Nearly every calamity that has ever occurred in the history of western civilization was foretold in the confirmation hearings for the officials involved, where some prescient interrogator or another almost always futilely exposed the candidate’s utter lack of qualifications. The Senate’s recent confirmation hearings regarding potential Attorney General Loretta Lynch, alas, seem especially foreboding.
Those sharp-eyed fellows over at the Powerline web site noticed one especially revealing exchange between Alabama’s Sen. Jeff Sessions and the nominee regarding immigration law. Sessions is one of our very favorite public figures, and we believe he’d even be a front-runner for the next presidential election if he didn’t sound so much like a Saturday Night Live caricature of a Senator from Alabama, and as always he posed some very pointed questions. He went right to the very important issue of the federal government’s enforcement of its duly passed-and-signed immigration laws, asking if Lynch agreed with Holder’s statement that “creating a pathway to earn citizenship for the 11 million unauthorized immigrants in our country” is “a matter of civil and human rights,” and she stammeringly declined to answer because she was “not familiar with the context of those comments” and had not “studied the issue enough to come to a legal conclusion on that.” Pressing the matter further with admirable fortitude, that Alabama twang adding to the acidity, Sessions asked if a person who has entered the country illegally has a right under the executive order of the president to employment, prompting the memorable reply from Lynch that “So I don’t think — I think that citizenship is a privilege. I think it’s a privilege that has to be earned. And within the panoply of rights that are recognized by our jurisprudence now, I don’t see one that you — as such that you are describing.”
Such un-parsable balderdash is pretty much par for the conformation hearing course, and even Sessions had to agree with the inferred meaning of her ultimate conclusion even as he drawled in that Alabama accent that “I’m a little surprised it took you that long,” but the testimony then took an even more ominous tone. With his usual flair for the obvious Sessions noted the high number of Americans currently out of the labor force and its depressing effect on household wages, and asked Lynch’s views regarding the comparative employment rights of citizens and illegal immigrants. She replied that “I believe the right and obligation to work is one that’s shared by everybody regardless of how they came here. And certainly, if someone here, regardless of status, I would prefer that they be participating in the workforce than not participating in the workforce.” Having established that Lynch believes an illegal immigrant has a legal right to a job despite the fact that federal law prohibits any employer from hiring from him, Sessions asked what sort of legal jeopardy this might cause every employer in the country. Specifically, he asked “Would you take action against any employer who says, ‘No, I prefer to hire someone who came to the country lawfully rather than someone given amnesty by the president?'” Her answer is worth consideration:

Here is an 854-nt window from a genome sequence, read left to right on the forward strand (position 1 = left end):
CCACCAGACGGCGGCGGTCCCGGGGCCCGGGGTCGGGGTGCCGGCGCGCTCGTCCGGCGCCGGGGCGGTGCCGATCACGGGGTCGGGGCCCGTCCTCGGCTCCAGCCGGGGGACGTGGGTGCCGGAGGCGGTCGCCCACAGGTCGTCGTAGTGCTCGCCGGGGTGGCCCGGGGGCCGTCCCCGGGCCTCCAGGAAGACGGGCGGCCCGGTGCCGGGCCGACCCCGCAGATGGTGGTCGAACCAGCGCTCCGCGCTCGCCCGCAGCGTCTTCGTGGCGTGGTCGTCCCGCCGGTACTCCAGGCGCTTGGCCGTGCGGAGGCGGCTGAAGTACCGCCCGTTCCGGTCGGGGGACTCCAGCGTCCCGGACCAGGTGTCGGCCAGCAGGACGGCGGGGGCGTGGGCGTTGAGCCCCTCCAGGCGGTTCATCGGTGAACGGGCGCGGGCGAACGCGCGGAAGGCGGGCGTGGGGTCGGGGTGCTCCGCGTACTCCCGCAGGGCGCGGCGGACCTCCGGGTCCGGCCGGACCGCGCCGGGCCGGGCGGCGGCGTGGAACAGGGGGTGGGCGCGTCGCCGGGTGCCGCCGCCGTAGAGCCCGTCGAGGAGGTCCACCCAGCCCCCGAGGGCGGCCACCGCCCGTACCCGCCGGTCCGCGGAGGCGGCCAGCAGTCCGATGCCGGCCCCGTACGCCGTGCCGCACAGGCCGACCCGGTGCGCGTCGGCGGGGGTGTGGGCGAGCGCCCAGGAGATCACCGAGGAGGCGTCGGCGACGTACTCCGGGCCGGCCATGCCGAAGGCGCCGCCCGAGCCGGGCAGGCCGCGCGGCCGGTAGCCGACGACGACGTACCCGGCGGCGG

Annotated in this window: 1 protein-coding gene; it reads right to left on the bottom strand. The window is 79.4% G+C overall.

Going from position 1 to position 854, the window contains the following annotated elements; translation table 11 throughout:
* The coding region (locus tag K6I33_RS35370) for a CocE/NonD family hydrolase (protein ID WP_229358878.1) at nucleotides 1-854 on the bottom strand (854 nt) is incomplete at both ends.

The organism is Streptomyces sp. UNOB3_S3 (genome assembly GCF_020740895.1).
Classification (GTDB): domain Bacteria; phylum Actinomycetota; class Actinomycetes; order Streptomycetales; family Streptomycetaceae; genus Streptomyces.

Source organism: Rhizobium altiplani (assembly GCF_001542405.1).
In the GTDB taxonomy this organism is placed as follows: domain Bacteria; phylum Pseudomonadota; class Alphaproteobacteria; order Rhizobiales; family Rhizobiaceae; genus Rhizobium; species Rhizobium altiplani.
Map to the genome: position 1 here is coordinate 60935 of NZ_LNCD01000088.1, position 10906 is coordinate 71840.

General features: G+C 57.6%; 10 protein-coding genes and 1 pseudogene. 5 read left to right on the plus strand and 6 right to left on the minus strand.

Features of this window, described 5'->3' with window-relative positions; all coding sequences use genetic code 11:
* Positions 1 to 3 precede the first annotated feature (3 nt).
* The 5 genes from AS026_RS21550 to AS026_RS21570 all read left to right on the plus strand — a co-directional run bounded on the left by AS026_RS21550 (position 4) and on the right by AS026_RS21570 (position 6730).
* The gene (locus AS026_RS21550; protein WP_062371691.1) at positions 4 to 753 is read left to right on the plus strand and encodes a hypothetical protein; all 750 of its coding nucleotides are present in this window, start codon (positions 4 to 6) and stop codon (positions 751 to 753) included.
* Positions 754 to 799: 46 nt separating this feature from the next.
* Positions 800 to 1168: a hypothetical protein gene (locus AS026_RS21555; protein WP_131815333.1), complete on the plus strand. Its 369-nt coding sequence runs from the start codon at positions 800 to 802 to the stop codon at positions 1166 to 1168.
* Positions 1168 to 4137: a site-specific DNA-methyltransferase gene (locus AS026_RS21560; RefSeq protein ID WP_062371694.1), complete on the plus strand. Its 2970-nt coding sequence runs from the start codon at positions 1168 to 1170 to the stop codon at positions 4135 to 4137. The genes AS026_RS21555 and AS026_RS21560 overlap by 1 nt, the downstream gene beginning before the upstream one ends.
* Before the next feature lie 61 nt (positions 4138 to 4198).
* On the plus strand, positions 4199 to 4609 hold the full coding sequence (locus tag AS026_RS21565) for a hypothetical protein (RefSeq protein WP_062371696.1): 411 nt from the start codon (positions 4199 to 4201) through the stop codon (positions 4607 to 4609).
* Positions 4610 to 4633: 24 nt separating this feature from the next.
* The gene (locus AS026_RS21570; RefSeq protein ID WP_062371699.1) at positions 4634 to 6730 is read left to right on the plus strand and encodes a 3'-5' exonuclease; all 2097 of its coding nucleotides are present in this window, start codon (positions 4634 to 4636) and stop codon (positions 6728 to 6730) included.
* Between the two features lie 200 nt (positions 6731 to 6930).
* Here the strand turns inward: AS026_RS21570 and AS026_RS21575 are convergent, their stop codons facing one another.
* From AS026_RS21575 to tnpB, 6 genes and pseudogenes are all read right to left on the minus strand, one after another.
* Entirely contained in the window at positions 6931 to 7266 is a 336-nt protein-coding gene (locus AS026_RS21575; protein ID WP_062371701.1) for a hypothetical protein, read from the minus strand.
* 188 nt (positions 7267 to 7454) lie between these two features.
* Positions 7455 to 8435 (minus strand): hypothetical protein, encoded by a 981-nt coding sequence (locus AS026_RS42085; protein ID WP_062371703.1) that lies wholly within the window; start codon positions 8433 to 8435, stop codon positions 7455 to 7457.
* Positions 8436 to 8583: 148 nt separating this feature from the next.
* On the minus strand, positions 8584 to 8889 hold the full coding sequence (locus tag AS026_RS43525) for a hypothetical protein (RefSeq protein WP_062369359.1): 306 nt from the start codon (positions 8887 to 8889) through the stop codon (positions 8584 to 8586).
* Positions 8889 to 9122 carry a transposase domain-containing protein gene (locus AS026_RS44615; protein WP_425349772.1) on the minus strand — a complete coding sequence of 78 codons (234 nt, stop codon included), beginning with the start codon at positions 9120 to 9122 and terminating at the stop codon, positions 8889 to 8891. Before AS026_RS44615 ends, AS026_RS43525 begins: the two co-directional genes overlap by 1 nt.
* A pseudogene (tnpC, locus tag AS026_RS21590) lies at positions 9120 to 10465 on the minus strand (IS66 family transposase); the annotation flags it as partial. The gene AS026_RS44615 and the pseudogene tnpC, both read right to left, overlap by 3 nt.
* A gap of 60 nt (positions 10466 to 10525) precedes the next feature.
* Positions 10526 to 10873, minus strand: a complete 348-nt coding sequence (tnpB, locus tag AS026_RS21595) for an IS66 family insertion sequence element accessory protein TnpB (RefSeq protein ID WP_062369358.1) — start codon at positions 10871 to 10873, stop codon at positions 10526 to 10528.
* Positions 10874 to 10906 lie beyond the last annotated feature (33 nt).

“With respect to the — the provision about temporary amnesty deferral, I did not read as providing a legal amnesty, that is, that permanent status there, but a temporary deferral. With respect to whether or not those individuals would be able to seek redress for employment discrimination, if — if that is the purpose of your question, again, I haven’t studied that legal issue. I certainly think you raised an interesting point and would look forward to discussing it with you and using — relying upon your thoughts and experience as we consider that point.”
This is precisely the sort of expertly jargon-laden hemming and hawing and insincere flattery that has won confirmation for countless unqualified candidates for high office over the many years of representative democracy and throughout its many calamities, but this is even more glaringly ominous than usual. A nominee for the office of Attorney General of the United States will not scoff at the notion that the Justice Department wouldn’t sue an employer for discrimination because he declines to violate federal law by not hiring an illegal immigrant, the equivocation raises further questions about the wisdom our immigration policies, as well as the legality of executive orders that not only override by conflict with existing law, and it all seems unlikely to end well. At least you can’t say you weren’t warned, even if it was in an easily mocked Alabama accent.
— Bud Norman